- Nurse's Cottage 200 yards north of the harbour is the base for Berneray Historical Society (Chomunn Eachdraidh Bheàrnaraigh). It's open May-Aug M-F 11:00-15:00 and has a small exhibition of island life. The society publishes an online newsletter in May and Nov each year. A resident nurse wasn't needed once the causeway offered help from the other Uists.
- 2 Berneray Church, Church Road HS6 5BD. The church is a plain 19th century building above Backhill the main settlement. It's Presbyterian (C of S) but all are welcome at services, held at noon on the 1st, 3rd and 5th Sunday of each month, with the 2nd and 4th Sunday services in Lochmaddy. These are mostly in English, with one psalm in Gaelic. Psalms are sung in the Hebridean style with no music.
- Grey seals or Atlantic seals (Halichoerus grypus) have a colony on the shore of Bays Loch, and an even larger on the west coast where they're less disturbed. They're the ones with broad Roman noses, while Common or Harbour seals (Phoca vitulina), also found here, have puppy-dog noses.
- Otters (Lutra lutra) are most likely to be seen on the rocky east and south coasts, and Bays Loch is as good a place as any. Freshwater springs flow out on those coasts, which otters need to clean their coats, and the crabs they eat dwell among the rocks. The rising tide gets the crabs busy so the otters do likewise.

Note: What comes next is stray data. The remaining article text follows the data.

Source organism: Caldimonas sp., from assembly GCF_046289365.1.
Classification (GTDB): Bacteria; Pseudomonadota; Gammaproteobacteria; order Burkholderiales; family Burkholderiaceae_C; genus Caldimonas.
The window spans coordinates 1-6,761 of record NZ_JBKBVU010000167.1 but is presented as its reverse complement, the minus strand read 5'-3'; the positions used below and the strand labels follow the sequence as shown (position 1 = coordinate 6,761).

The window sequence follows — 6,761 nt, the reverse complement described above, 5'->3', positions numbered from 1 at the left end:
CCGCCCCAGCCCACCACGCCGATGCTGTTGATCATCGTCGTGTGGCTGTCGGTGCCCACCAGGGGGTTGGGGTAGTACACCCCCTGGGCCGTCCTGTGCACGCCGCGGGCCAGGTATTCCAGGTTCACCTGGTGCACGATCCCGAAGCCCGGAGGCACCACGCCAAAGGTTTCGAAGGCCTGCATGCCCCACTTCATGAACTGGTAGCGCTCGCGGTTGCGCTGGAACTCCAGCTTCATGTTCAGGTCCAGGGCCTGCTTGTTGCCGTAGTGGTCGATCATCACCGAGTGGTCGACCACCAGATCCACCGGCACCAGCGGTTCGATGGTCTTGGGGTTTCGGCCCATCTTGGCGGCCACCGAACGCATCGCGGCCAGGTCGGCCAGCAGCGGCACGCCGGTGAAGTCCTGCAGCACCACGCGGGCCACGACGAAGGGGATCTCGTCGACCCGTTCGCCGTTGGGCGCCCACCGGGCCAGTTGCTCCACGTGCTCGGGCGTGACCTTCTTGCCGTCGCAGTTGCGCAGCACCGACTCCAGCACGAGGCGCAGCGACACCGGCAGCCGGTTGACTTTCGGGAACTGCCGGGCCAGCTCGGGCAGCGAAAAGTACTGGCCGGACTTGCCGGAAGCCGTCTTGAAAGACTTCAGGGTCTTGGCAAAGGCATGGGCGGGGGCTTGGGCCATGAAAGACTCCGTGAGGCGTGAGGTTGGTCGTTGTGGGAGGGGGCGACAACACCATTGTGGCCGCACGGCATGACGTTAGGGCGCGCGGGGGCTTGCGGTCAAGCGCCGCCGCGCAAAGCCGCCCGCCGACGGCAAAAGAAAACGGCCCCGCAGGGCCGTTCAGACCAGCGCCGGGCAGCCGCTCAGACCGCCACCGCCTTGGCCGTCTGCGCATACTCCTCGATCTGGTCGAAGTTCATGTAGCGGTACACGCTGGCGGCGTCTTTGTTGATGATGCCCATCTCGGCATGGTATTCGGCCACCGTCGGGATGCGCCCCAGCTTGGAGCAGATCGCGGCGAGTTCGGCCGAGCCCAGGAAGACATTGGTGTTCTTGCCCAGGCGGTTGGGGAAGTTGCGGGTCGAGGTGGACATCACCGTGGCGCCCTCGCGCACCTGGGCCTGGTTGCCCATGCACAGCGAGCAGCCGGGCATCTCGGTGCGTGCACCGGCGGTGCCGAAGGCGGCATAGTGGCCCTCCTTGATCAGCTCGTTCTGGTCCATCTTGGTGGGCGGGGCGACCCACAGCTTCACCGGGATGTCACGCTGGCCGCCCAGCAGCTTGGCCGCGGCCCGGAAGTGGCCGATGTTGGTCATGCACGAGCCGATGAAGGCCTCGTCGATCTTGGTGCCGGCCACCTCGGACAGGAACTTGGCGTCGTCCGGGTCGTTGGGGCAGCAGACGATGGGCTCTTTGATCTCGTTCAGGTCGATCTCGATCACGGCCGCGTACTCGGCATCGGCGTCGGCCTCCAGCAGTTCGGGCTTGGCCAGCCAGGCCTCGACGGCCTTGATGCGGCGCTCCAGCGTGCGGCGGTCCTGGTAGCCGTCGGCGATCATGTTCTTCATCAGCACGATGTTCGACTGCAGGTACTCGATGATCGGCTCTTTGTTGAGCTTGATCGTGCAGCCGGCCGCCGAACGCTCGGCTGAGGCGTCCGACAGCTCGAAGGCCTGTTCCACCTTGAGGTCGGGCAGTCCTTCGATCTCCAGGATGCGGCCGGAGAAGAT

- Crotal is the orange lichen on the intertidal rocks. From it is extracted a red dye used in traditional knitwear, but first the wool thread must be cleansed of its oils and soaked in a "mordant" so the dye will fix and not wash out. England from the Middle Ages used Fuller's Earth for this, but Highland Scotland up to the Clearances still used the age-old mordant of urine, human or animal, the staler and stinkier the better for its ammonia content. Hand-working the wee into the fabric was communal women's work, accompanied by "waulking songs".
- The Armoury of Macleod 50 yards north of the Youth Hostel is more prosaically a ruined 18th century cow shed. A Latin plaque above the door states that this was birthplace of Sir Norman MacLeod, who fought at the Battle of Worcester in 1651. There's no sign of a structure that old, perhaps it was built over or its stone re-used to house the cows.